Have you ever witnessed a sporting event from the detached perspective of an uninvested observer? As an American, this may be hard to do, as most of us have some sort of affiliation with a home team that weighs on the back of our minds, dictating our desire for a particular outcome. Try looking at soccer through the scope of an American football fan.

The American fan would most likely have very little understanding when it pertains to the geographic location affiliated with a team, and that more than likely wouldn’t impact his opinion. Instead of thinking about cheering for the Seahawks because he might be from Seattle, the fan would be forced into making a decision based on the performance of the soccer team. He would more than likely enjoy the better team the most, because they exemplify more skill at the game.

Now, lets take a look at American politics. The same kind of geographical loyalty that a football fan might have for his home team, persist in the political field. Some states are assumed red or blue before the election even starts. States like Kentucky and California presumably will always go to the Republican and Democratic nominee respectively (at least since the 80s).

Election season is designed very much like football season. We experience months of being bludgeoned in the face by the notion that there is an enemy team whose ideologies threaten our own, and that we must defeat them.

This notion is further imprinted through the use of warring media networks, each one pushing the agenda for their home team. Fox News won’t say anything good about democrats, MSNBC won’t say anything good about republicans. Good guy vs. bad guy politics will never lead to true middle ground, and these competing ideologies help to lead individuals toward a football fan type mindset.

Folks adopt the notion that the way they and their hometown believe politically is the correct way, and anyone who disagrees is a fool or a threat. They align themselves with a party without holding the individuals within that party accountable for their untruths or their hyperboles. In sports, folks adopt the notion that their hometown team is clearly the best team to cheer for, regardless of the individual performance of the players on that team. “Tom Brady is the best quarterback for the job? Screw him, I’m from Pittsburg, so I say the best quarterback is Ben Roethlisberger!”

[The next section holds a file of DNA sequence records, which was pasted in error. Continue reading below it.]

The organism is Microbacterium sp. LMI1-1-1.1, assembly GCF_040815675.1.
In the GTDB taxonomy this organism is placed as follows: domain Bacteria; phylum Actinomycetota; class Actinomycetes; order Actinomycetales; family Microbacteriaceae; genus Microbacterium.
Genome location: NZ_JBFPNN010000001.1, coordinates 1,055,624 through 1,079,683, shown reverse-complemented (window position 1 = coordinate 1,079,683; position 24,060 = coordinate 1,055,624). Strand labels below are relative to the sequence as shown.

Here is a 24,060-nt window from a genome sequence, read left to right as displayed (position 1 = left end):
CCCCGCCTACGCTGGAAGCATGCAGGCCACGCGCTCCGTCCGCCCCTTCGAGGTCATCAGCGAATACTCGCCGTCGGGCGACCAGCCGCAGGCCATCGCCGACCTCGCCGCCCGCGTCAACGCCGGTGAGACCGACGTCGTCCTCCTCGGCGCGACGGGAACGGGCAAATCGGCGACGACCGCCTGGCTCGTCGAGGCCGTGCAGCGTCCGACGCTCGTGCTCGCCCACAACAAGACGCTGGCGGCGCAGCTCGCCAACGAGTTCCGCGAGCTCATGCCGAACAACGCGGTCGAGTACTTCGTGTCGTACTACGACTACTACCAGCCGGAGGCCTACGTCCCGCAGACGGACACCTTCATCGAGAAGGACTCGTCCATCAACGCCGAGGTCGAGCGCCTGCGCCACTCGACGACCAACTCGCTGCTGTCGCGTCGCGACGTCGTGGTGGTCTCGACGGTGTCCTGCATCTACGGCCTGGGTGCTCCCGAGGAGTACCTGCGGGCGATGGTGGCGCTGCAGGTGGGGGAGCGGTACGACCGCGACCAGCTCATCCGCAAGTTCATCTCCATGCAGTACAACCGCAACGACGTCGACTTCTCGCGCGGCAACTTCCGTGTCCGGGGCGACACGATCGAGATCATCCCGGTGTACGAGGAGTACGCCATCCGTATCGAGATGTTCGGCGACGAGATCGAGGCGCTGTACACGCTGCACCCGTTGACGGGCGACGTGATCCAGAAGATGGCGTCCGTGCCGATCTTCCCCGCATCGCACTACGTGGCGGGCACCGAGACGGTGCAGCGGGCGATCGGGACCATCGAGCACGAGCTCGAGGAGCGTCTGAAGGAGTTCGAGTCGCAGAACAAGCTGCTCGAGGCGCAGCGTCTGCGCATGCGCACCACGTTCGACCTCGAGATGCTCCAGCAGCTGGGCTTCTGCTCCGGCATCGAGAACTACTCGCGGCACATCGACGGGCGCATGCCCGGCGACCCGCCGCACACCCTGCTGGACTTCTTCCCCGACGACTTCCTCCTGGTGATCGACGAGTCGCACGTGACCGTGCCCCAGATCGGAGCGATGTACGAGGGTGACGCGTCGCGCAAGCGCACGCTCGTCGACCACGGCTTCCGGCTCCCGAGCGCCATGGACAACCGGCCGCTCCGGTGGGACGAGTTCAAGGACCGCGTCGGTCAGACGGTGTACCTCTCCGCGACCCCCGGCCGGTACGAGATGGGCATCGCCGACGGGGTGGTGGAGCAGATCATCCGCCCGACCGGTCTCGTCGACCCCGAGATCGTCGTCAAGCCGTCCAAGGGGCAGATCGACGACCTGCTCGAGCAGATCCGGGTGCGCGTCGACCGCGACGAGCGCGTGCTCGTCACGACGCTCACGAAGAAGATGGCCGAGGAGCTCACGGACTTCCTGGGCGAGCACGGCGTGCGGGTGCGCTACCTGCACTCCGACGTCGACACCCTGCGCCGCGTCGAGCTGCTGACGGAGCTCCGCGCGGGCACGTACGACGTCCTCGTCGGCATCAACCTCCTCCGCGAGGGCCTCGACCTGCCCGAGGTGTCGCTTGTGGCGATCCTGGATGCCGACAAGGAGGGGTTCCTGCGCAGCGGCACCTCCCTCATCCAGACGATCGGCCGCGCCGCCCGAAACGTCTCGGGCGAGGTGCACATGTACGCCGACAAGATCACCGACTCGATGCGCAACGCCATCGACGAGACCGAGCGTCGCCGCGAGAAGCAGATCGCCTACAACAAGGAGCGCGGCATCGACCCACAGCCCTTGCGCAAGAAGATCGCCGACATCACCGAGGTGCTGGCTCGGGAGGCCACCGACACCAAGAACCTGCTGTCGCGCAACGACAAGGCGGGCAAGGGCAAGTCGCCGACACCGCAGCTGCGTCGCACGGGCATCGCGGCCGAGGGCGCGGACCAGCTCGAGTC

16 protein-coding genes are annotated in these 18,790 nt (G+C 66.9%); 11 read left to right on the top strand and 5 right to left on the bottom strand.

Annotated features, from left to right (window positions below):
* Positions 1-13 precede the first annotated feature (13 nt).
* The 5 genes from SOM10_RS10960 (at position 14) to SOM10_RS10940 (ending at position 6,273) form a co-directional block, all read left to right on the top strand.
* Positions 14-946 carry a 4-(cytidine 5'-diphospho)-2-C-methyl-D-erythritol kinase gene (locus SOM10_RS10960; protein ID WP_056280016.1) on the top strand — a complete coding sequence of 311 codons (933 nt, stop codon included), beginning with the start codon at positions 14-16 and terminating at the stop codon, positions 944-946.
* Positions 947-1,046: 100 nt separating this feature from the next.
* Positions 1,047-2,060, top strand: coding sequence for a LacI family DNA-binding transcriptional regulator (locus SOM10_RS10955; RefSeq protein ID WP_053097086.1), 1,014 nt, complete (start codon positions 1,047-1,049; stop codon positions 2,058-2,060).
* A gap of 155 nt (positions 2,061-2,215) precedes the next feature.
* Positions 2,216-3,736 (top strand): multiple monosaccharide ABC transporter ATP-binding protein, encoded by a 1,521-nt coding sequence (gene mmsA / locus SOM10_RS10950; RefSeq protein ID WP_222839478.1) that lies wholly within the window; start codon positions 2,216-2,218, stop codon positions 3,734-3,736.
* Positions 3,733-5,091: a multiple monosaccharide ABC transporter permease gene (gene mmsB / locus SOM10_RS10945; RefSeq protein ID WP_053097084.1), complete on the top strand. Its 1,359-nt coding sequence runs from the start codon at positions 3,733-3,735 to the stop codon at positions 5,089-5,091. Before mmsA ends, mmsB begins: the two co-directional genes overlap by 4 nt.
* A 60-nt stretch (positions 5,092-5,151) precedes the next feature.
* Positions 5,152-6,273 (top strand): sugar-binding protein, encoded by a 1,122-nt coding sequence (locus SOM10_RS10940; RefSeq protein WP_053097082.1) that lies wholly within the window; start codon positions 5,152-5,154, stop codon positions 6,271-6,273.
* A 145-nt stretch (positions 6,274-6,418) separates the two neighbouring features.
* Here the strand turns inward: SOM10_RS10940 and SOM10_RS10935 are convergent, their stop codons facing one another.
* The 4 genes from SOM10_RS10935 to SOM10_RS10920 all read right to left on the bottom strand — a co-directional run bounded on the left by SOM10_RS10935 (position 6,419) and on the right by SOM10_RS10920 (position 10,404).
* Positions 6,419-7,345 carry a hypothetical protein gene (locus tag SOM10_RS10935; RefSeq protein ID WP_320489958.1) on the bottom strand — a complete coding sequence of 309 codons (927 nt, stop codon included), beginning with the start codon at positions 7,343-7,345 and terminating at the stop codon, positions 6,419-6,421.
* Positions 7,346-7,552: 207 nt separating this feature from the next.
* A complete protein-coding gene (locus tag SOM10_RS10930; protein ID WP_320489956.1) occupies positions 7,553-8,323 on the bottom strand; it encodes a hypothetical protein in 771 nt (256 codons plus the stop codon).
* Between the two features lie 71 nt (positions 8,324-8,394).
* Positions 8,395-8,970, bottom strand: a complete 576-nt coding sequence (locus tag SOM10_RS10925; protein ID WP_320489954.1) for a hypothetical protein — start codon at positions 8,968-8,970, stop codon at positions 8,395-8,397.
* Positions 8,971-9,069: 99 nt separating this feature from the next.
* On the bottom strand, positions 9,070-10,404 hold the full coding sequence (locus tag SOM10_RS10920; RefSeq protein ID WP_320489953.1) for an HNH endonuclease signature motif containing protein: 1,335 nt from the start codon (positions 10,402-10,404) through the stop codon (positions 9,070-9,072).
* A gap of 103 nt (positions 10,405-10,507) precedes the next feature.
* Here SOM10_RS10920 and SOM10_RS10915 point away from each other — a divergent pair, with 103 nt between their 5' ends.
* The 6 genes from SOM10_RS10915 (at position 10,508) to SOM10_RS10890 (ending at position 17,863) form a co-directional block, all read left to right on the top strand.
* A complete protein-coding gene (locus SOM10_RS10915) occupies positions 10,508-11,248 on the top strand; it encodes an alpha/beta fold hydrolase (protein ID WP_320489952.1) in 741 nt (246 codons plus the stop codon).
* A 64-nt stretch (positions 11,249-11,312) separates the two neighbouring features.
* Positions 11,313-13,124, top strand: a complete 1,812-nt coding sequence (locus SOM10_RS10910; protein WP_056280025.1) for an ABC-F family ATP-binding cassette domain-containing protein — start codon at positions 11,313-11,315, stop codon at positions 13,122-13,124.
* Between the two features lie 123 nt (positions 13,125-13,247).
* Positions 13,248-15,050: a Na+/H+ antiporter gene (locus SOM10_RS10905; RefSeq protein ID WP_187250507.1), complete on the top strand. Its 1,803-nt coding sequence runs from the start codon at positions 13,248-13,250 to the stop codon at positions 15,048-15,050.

We have entered an era where facts and objective evidence take a back seat to the sports team style tribal rally cries of political parties. Republicans gladly shouted “Make America Great Again” ignoring the hateful and “alternative fact” based aspects of Trumps campaign. Democrats shouted, “I’m with her” ignoring the moral dilemma associated with Clintons historical flip-flopping, presumably caused by monetary influence.

Both sides say the other’s arguments hold no merit, and refuse to have a civil discussion. I confess that I am generalizing, but Our political leaders are in the pockets of big money interest, and it’s as if all we can do is watch helplessly until corruption fulfills it’s role as the cream of the political world, and rises to the top showing us who’s pockets are the dirtiest.

If we continue to go+ down the path of partisan politics, this country will never reach a true equilibrium. Instead of looking at politics the way the American football fan watches an NFL game, we need to adopt the mindset of the American football fan as he watches a game of soccer. We need to cheer for the team with the best players, not the team our hometown would have us cheer for. Perhaps we should even abandon cheering for teams all together, and respect individual performance. Maybe then, we will see a day when all Americans feel as though their team just won the superbowl.